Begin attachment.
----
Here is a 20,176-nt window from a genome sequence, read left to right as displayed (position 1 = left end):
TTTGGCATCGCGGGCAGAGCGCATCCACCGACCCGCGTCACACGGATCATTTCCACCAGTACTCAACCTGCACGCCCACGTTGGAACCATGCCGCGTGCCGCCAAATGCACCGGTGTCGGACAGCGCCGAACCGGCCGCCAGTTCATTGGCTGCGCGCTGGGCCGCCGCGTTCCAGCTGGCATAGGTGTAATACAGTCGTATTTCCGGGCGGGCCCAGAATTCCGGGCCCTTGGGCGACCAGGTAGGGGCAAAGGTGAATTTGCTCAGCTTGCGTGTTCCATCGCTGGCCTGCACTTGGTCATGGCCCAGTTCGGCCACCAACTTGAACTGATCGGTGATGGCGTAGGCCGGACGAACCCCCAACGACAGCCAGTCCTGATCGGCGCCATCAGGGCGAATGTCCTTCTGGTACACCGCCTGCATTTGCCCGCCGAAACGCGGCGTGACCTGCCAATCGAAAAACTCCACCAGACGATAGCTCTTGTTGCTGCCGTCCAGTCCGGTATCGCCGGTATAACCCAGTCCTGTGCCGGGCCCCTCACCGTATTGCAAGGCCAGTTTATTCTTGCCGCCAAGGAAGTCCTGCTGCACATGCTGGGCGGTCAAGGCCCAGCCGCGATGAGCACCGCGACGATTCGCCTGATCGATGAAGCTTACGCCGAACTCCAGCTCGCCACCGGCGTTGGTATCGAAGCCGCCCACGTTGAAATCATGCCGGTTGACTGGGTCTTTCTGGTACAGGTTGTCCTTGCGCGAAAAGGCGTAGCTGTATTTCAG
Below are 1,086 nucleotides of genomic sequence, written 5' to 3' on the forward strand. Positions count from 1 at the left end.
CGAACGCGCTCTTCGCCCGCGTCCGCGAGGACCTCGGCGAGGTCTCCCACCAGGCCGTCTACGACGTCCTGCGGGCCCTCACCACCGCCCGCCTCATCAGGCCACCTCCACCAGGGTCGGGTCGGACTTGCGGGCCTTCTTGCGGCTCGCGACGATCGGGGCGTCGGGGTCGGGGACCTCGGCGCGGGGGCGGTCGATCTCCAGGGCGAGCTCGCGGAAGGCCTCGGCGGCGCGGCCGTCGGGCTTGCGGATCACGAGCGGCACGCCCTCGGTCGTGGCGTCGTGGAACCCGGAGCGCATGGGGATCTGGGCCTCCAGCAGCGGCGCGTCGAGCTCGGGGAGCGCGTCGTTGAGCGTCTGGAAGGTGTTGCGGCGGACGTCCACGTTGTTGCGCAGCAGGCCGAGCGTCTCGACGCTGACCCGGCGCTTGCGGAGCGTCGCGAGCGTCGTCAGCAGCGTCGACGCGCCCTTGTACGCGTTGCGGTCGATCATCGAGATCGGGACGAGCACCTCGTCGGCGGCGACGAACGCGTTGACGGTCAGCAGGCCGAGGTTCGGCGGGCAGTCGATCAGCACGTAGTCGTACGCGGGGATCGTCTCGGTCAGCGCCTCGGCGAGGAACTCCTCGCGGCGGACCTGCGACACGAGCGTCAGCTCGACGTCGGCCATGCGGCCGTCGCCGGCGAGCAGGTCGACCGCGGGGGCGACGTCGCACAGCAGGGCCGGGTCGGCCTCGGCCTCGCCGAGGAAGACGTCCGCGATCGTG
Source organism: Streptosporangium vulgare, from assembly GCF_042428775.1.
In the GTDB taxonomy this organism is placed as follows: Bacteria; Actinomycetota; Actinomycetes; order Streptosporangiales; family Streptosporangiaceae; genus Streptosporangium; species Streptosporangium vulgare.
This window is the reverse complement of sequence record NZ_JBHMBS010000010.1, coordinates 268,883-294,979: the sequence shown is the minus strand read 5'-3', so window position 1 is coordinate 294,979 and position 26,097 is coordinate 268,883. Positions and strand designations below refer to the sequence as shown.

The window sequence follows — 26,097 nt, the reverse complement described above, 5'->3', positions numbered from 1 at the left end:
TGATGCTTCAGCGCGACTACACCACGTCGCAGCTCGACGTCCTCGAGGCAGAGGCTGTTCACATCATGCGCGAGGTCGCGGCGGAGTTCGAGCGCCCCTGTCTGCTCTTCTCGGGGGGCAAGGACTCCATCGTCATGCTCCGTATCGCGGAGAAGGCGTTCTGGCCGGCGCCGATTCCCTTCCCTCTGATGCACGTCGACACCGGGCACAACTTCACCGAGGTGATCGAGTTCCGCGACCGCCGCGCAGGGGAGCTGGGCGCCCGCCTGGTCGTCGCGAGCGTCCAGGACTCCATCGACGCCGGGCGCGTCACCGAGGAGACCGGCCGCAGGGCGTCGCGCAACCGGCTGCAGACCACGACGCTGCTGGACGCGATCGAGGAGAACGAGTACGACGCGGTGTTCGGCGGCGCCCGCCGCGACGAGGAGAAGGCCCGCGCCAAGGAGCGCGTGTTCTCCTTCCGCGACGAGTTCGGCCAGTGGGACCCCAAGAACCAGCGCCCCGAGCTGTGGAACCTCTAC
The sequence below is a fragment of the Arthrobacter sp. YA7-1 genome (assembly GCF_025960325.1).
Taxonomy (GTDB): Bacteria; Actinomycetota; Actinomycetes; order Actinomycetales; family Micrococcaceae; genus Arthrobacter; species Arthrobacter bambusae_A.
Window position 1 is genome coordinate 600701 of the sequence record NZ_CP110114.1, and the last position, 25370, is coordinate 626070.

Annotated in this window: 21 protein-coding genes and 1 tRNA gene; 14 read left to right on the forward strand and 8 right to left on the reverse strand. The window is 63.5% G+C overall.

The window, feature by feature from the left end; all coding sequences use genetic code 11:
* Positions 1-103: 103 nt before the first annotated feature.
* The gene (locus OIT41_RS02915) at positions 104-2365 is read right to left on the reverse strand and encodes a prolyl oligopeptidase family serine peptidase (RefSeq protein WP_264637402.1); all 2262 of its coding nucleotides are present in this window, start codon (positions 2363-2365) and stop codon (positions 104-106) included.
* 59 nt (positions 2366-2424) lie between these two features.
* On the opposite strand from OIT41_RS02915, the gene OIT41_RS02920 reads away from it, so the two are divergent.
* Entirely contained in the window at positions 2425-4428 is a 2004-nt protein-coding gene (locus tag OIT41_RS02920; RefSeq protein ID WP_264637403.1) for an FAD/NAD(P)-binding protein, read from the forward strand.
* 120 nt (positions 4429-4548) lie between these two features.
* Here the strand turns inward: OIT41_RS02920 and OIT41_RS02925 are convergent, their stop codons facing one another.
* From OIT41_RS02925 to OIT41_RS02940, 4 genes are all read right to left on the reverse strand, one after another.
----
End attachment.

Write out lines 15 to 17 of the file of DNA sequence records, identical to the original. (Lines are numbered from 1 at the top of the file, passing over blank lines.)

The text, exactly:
* Positions 1-103: 103 nt before the first annotated feature.
* The gene (locus OIT41_RS02915) at positions 104-2365 is read right to left on the reverse strand and encodes a prolyl oligopeptidase family serine peptidase (RefSeq protein WP_264637402.1); all 2262 of its coding nucleotides are present in this window, start codon (positions 2363-2365) and stop codon (positions 104-106) included.
* 59 nt (positions 2366-2424) lie between these two features.